Market volatility: facts and figures

Many investors become concerned when volatility occurs in global financial markets – particularly about the impact on their superannuation and other investments. In times like these, it’s important to understand the causes of market movements and how to minimise your risk.

Why do markets move so much?

Markets are influenced by many things – industrial, economic, political and social factors can all have an impact. For example, consumer and business confidence affect spending and therefore company profits. Global trade and production naturally affect economic growth. Poor political and fiscal decisions in some countries may lead to a flow-on effect in other countries who are owed money. And of course, natural disasters can cause major damage to any economy with no warning. During times of market volatility, it’s important to remember one of the fundamental principles of investing – markets move in cycles.

What is the effect of market movements on investment returns?

The table below shows the effect of market volatility on different asset classes for one, three, five and 20 year periods. Looking closely, we can see that even though some asset classes have shown negative results over shorter periods, over 20 years, returns across all asset classes are positive.

Actual indices returns: This table is based on the standard indices used by investment professionals to measure performance of asset classes. Percentage return over rolling one year. Bloomberg Australia Bank Bill Index, Bloomberg Australian Composite Bond Index, FTSE EPRA/NAREIT Global Index (hdg), S&P/ASX 300 Accumulation Index (ASX All Ordinaries Accumulation Index pre April 2000), MSCI World ex Australia (A$). All dividends reinvested excluding fees and charges. 1 Non-actual returns. The diversified portfolio is a portfolio constructed from the returns of these market indices with the asset allocation of: 35% in Australian shares, 25% in international shares, 25% in fixed interest, 10% in global property securities, 5% in cash.

Actual indices returns: This table is based on the standard indices used by investment professionals to measure performance of asset classes. Percentage return over rolling one year. Bloomberg Australia Bank Bill Index, Bloomberg Australian Composite Bond Index, FTSE EPRA/NAREIT Global Index (hdg), S&P/ASX 300 Accumulation Index (ASX All Ordinaries Accumulation Index pre April 2000), MSCI World ex Australia (A$). All dividends reinvested excluding fees and charges. 1 Non-actual returns. The diversified portfolio is a portfolio constructed from the returns of these market indices with the asset allocation of: 35% in Australian shares, 25% in international shares, 25% in fixed interest, 10% in global property securities, 5% in cash.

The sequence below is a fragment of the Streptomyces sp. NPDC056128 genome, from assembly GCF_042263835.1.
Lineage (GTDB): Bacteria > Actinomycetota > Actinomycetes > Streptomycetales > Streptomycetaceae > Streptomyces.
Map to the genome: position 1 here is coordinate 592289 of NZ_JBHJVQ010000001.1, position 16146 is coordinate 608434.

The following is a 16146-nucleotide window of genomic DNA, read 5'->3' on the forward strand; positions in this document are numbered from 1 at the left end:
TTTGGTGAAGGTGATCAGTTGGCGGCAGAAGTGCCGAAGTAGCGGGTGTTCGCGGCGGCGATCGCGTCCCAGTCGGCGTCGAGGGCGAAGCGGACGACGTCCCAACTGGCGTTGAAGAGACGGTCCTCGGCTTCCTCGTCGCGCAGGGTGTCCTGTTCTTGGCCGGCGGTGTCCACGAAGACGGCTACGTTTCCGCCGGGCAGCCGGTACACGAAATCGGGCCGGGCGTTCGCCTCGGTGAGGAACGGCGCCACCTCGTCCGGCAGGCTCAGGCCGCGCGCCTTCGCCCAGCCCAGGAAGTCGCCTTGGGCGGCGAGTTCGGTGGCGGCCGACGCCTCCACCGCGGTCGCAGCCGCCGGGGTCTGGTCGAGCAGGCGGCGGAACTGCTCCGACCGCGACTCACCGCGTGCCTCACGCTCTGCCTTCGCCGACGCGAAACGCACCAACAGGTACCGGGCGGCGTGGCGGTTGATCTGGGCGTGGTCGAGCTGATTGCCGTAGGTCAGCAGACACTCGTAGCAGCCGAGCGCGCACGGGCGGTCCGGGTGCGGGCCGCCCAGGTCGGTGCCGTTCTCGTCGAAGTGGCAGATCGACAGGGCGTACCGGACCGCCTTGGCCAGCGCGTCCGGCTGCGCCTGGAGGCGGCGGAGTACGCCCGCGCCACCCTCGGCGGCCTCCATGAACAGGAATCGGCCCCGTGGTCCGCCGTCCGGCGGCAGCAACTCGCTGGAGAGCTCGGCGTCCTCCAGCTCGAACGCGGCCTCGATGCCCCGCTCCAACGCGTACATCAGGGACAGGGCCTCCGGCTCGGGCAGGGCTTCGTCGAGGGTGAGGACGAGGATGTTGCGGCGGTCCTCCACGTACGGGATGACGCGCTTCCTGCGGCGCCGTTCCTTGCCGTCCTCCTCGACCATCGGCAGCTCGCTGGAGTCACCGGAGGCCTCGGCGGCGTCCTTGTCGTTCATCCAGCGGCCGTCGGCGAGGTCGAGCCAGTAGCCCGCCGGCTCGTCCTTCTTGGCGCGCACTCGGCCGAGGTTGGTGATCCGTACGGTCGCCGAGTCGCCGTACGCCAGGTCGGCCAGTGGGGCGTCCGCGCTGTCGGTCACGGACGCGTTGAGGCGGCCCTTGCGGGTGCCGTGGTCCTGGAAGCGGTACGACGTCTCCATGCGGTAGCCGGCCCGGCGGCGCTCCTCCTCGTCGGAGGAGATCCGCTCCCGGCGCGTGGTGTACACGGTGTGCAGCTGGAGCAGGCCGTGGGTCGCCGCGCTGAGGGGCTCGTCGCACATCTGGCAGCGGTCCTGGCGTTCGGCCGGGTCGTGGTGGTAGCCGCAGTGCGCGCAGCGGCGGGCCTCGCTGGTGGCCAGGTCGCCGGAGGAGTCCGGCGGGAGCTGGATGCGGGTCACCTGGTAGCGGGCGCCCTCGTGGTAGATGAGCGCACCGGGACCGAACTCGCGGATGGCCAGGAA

Don’t lose sight of the bigger picture

Successful investing is a long term strategy. Shares, which usually form a large part of most balanced super accounts, are also generally a long term investment. They are designed to provide capital growth over a period of five years or more. Think in years, not days. The time frame for super may be 20 years or more, so short term volatility shouldn’t diminish the long term potential of your investments. Growth assets (such as shares) tend to fluctuate in the short term, but have historically provided excellent returns for investors over the long term.

When share markets fall in value, it may be tempting to sell up. However, trying to time the market by selling now and buying back later is a risky strategy that rarely results in investors coming out ahead. By taking a long term view of investing, you can ride out any short term fluctuations in the market and take
advantage of growth opportunities over the long term.

Understanding the implications of selling down

Before you withdraw from an investment you should understand all the implications, risks and costs involved:

  • Crystallising losses. If the value of your investment is falling, you are technically only making a loss on paper. A rise in prices could soon return your investment to profit without you doing anything. Selling your investment makes any losses real and irreversible.
     
  • Incurring capital gains tax (CGT). Make sure you know what your CGT position will be before selling any asset.
     
  • Losing the benefits of compounding. If you’re thinking about making a partial withdrawal from an investment, remember that it’s not just the withdrawal you lose, but all future earnings and interest on that amount.
 

Timothy Donlea & Artemas Wealth Management have been providing advice to clients for over 20 years. Contact us today by clicking here or alternatively by calling us for a confidential discussion on 02 9221 9699.

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